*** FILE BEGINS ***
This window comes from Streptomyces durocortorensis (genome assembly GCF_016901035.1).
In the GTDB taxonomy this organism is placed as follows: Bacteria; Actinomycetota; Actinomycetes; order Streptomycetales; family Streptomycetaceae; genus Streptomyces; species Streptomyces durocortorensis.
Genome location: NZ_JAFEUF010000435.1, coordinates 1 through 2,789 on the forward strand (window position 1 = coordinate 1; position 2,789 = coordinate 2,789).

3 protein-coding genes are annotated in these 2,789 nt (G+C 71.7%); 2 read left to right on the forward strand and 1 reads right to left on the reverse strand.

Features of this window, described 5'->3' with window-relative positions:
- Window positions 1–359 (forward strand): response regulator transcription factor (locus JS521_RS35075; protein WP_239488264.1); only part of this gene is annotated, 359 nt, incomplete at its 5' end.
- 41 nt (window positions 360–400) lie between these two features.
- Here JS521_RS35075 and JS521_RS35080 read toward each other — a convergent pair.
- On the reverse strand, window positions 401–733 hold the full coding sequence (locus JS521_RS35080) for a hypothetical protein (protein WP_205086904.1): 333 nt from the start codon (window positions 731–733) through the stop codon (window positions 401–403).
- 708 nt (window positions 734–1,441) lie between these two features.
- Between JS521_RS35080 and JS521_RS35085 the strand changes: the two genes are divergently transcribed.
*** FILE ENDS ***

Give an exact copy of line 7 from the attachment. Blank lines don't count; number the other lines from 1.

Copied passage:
- 41 nt (window positions 360–400) lie between these two features.